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    Bayesian inference (BI) of phylogenetic relationships uses the same probabilistic models of evolution as its precursor maximum likelihood (ML), so BI has generally been assumed to share ML's desirable statistical properties, such as largely unbiased inference of topology given an accurate model and increasingly reliable inferences as the amount of data increases. Here we show that BI, unlike ML, is biased in favor of topologies that group long branches together, even when the true model and prior distributions of evolutionary parameters over a group of phylogenies are known. Using experimental simulation studies and numerical and mathematical analyses, we show that this bias becomes more severe as more data are analyzed, causing BI to infer an incorrect tree as the maximum a posteriori phylogeny with asymptotically high support as sequence length approaches infinity. BI's long branch attraction bias is relatively weak when the true model is simple but becomes pronounced when sequence sites evolve heterogeneously, even when this complexity is incorporated in the model. This bias—which is apparent under both controlled simulation conditions and in analyses of empirical sequence data—also makes BI less efficient and less robust to the use of an incorrect evolutionary model than ML. Surprisingly, BI's bias is caused by one of the method's stated advantages—that it incorporates uncertainty about branch lengths by integrating over a distribution of possible values instead of estimating them from the data, as ML does. Our findings suggest that trees inferred using BI should be interpreted with caution and that ML may be a more reliable framework for modern phylogenetic analysis

    Multiple Recombination Events Drive the Current Genetic Structure of Xanthomonas perforans in Florida

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    Prior to the identification of Xanthomonas perforans associated with bacterial spot of tomato in 1991, X. euvesicatoria was the only known species in Florida. Currently, X. perforans is the Xanthomonas sp. associated with tomato in Florida. Changes in pathogenic race and sequence alleles over time signify shifts in the dominant X. perforans genotype in Florida. We previously reported recombination of X. perforans strains with closely related Xanthomonas species as a potential driving factor for X. perforans evolution. However, the extent of recombination across the X. perforans genomes was unknown. We used a core genome multilocus sequence analysis approach to identify conserved genes and evaluated recombination-associated evolution of these genes in X. perforans. A total of 1,356 genes were determined to be “core” genes conserved among the 58 X. perforans genomes used in the study. Our approach identified three genetic groups of X. perforans in Florida based on the principal component analysis (PCA) using core genes. Nucleotide variation in 241 genes defined these groups, that are referred as Phylogenetic-group Defining (PgD) genes. Furthermore, alleles of many of these PgD genes showed 100% sequence identity with X. euvesicatoria, suggesting that variation likely has been introduced by recombination at multiple locations throughout the bacterial chromosome. Site-specific recombinase genes along with plasmid mobilization and phage associated genes were observed at different frequencies in the three phylogenetic groups and were associated with clusters of recombinant genes. Our analysis of core genes revealed the extent, source, and mechanisms of recombination events that shaped the current population and genomic structure of X. perforans in Florida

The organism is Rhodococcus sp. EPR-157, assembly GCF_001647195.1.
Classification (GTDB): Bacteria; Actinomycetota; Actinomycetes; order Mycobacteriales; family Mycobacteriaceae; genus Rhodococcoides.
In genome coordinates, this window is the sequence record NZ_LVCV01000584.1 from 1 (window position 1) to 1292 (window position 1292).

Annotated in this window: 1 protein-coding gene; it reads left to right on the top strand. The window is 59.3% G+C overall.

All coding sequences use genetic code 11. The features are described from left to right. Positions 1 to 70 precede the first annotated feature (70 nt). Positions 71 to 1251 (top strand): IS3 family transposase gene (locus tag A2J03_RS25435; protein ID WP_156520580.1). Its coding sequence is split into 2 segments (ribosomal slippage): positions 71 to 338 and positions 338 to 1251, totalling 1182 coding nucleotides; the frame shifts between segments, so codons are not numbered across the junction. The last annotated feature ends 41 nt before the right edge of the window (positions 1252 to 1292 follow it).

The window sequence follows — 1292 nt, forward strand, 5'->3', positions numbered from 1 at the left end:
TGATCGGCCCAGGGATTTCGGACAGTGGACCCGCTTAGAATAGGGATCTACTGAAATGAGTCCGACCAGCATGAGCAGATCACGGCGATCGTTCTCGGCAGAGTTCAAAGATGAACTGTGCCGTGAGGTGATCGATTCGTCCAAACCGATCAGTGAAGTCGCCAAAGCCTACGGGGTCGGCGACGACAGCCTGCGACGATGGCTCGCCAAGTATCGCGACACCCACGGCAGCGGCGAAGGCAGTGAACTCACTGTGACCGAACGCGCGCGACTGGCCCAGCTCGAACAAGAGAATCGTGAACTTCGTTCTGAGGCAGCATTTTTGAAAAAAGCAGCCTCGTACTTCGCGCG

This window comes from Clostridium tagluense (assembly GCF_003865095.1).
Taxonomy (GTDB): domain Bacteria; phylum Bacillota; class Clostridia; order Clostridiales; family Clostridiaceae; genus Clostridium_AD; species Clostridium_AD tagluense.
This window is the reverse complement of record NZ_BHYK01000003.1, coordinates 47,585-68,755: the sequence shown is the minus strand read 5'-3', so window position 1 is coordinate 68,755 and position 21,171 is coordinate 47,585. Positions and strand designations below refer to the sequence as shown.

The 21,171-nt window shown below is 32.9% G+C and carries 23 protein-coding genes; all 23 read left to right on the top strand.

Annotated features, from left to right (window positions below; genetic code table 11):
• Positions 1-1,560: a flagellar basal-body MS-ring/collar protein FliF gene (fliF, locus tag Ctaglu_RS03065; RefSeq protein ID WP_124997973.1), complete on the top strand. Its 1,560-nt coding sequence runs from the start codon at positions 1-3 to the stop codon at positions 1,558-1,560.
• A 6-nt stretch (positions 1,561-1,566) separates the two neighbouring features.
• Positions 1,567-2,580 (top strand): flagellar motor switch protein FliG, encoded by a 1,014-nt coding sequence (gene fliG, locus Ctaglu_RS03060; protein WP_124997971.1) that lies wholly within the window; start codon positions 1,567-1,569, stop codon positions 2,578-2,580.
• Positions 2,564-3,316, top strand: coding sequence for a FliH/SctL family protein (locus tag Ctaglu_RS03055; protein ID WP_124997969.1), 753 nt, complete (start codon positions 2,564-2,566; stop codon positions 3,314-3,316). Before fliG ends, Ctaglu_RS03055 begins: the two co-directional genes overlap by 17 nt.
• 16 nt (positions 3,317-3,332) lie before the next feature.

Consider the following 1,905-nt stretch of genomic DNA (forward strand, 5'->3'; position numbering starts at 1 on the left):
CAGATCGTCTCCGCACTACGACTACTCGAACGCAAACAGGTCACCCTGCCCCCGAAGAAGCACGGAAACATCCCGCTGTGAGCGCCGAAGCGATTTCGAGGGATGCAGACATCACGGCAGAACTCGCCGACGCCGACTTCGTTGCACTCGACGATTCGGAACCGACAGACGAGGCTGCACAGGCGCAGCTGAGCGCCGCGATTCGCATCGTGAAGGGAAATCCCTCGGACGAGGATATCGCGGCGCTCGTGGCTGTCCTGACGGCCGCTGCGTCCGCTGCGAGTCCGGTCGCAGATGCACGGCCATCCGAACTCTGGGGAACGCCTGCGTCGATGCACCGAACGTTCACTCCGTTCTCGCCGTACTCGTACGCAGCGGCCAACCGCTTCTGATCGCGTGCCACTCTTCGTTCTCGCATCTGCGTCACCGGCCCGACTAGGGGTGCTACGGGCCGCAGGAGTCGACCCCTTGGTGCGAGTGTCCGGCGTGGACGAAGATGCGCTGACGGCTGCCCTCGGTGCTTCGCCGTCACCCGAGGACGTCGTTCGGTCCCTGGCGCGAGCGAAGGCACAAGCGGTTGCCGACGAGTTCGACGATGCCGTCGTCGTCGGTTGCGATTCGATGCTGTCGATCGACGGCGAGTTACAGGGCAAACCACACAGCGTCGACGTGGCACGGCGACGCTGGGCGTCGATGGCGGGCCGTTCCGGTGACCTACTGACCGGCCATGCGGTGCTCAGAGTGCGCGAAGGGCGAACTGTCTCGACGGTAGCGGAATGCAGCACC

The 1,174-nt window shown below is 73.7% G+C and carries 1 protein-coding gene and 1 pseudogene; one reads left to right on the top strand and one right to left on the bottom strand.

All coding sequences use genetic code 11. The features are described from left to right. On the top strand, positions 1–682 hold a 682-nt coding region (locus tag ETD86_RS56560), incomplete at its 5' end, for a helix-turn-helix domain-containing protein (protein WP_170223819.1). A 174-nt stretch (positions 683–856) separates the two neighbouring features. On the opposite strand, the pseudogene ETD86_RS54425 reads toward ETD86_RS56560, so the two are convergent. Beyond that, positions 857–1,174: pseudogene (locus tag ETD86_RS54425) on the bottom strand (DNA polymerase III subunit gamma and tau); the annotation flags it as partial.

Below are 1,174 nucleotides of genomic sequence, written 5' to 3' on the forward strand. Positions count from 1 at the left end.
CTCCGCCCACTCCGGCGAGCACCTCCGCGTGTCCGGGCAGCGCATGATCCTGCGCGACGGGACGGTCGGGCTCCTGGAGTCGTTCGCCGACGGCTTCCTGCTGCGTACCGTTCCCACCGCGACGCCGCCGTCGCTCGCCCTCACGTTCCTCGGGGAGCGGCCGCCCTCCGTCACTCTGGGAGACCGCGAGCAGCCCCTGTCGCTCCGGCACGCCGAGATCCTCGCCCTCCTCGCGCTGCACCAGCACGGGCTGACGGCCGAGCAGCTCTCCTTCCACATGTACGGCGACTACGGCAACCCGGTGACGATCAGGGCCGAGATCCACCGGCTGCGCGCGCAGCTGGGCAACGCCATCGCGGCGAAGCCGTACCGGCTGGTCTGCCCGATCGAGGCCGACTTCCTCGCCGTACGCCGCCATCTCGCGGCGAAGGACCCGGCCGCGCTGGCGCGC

Bacteroides dorei dominates gut microbiome prior to autoimmunity in Finnish children at high risk for type 1 diabetes

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    The incidence of the autoimmune disease, type 1 diabetes (T1D), has increased dramatically over the last half century in many developed countries and is particularly high in Finland and other Nordic countries. Along with genetic predisposition, environmental factors are thought to play a critical role in this increase. As with other autoimmune diseases, the gut microbiome is thought to play a potential role in controlling progression to T1D in children with high genetic risk, but we know little about how the gut microbiome develops in children with high genetic risk for T1D. In this study, the early development of the gut microbiomes of 76 children at high genetic risk for T1D was determined using high-throughput 16S rRNA gene sequencing. Stool samples from children born in the same hospital in Turku, Finland were collected at monthly intervals beginning at 4-6 months after birth until 2.2 years of age. Of those 76 children, 29 seroconverted to T1D-related autoimmunity (cases) including 22 who later developed T1D, the remaining 47 subjects remained healthy (controls). While several significant compositional differences in low abundant species prior to seroconversion were found, one highly abundant group composed of two closely related species, Bacteroides dorei and Bacteroides vulgatus, was significantly higher in cases compared to controls prior to seroconversion. Metagenomic sequencing of samples high in the abundance of the B. dorei/vulgatus group before seroconversion, as well as longer 16S rRNA sequencing identified this group as Bacteroides dorei. The abundance of B. dorei peaked at 7.6 months in cases, over 8 months prior to the appearance of the first islet autoantibody, suggesting that early changes in the microbiome may be useful for predicting T1D autoimmunity in genetically susceptible infants. The cause of increased B. dorei abundance in cases is not known but its timing appears to coincide with the introduction of solid food.</p